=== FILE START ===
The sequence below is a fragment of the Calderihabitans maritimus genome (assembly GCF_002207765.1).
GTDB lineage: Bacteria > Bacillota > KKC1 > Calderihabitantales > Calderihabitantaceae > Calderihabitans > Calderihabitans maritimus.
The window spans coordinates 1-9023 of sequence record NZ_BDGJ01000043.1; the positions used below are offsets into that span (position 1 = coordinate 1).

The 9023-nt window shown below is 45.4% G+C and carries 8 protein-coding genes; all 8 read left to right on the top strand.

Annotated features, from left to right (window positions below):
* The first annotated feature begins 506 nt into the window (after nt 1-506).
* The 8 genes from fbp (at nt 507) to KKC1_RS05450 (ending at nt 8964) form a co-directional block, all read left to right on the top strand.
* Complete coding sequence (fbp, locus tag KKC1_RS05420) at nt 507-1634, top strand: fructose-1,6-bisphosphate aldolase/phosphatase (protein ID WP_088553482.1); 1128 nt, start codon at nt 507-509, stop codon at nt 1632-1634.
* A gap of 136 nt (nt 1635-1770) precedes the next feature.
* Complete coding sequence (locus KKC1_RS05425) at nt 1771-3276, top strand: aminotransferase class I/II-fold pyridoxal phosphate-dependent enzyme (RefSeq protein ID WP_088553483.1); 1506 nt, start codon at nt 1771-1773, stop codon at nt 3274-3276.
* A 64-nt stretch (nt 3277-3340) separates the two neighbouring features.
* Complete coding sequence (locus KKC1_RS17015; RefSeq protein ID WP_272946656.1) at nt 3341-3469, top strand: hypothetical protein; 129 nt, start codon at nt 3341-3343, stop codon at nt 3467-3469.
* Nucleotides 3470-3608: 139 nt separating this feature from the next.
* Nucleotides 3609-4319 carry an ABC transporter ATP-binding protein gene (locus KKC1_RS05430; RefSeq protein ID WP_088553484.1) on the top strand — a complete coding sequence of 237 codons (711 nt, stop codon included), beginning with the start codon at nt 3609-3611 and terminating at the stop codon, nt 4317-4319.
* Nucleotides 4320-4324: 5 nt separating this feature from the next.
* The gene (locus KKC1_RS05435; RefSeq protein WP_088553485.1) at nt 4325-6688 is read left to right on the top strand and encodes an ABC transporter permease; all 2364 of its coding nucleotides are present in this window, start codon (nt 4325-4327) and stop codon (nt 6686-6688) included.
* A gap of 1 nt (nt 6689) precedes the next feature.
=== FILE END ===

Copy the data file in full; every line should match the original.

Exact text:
The sequence below is a fragment of the Calderihabitans maritimus genome (assembly GCF_002207765.1).
GTDB lineage: Bacteria > Bacillota > KKC1 > Calderihabitantales > Calderihabitantaceae > Calderihabitans > Calderihabitans maritimus.
The window spans coordinates 1-9023 of sequence record NZ_BDGJ01000043.1; the positions used below are offsets into that span (position 1 = coordinate 1).

The 9023-nt window shown below is 45.4% G+C and carries 8 protein-coding genes; all 8 read left to right on the top strand.

Annotated features, from left to right (window positions below):
* The first annotated feature begins 506 nt into the window (after nt 1-506).
* The 8 genes from fbp (at nt 507) to KKC1_RS05450 (ending at nt 8964) form a co-directional block, all read left to right on the top strand.
* Complete coding sequence (fbp, locus tag KKC1_RS05420) at nt 507-1634, top strand: fructose-1,6-bisphosphate aldolase/phosphatase (protein ID WP_088553482.1); 1128 nt, start codon at nt 507-509, stop codon at nt 1632-1634.
* A gap of 136 nt (nt 1635-1770) precedes the next feature.
* Complete coding sequence (locus KKC1_RS05425) at nt 1771-3276, top strand: aminotransferase class I/II-fold pyridoxal phosphate-dependent enzyme (RefSeq protein ID WP_088553483.1); 1506 nt, start codon at nt 1771-1773, stop codon at nt 3274-3276.
* A 64-nt stretch (nt 3277-3340) separates the two neighbouring features.
* Complete coding sequence (locus KKC1_RS17015; RefSeq protein ID WP_272946656.1) at nt 3341-3469, top strand: hypothetical protein; 129 nt, start codon at nt 3341-3343, stop codon at nt 3467-3469.
* Nucleotides 3470-3608: 139 nt separating this feature from the next.
* Nucleotides 3609-4319 carry an ABC transporter ATP-binding protein gene (locus KKC1_RS05430; RefSeq protein ID WP_088553484.1) on the top strand — a complete coding sequence of 237 codons (711 nt, stop codon included), beginning with the start codon at nt 3609-3611 and terminating at the stop codon, nt 4317-4319.
* Nucleotides 4320-4324: 5 nt separating this feature from the next.
* The gene (locus KKC1_RS05435; RefSeq protein WP_088553485.1) at nt 4325-6688 is read left to right on the top strand and encodes an ABC transporter permease; all 2364 of its coding nucleotides are present in this window, start codon (nt 4325-4327) and stop codon (nt 6686-6688) included.
* A gap of 1 nt (nt 6689) precedes the next feature.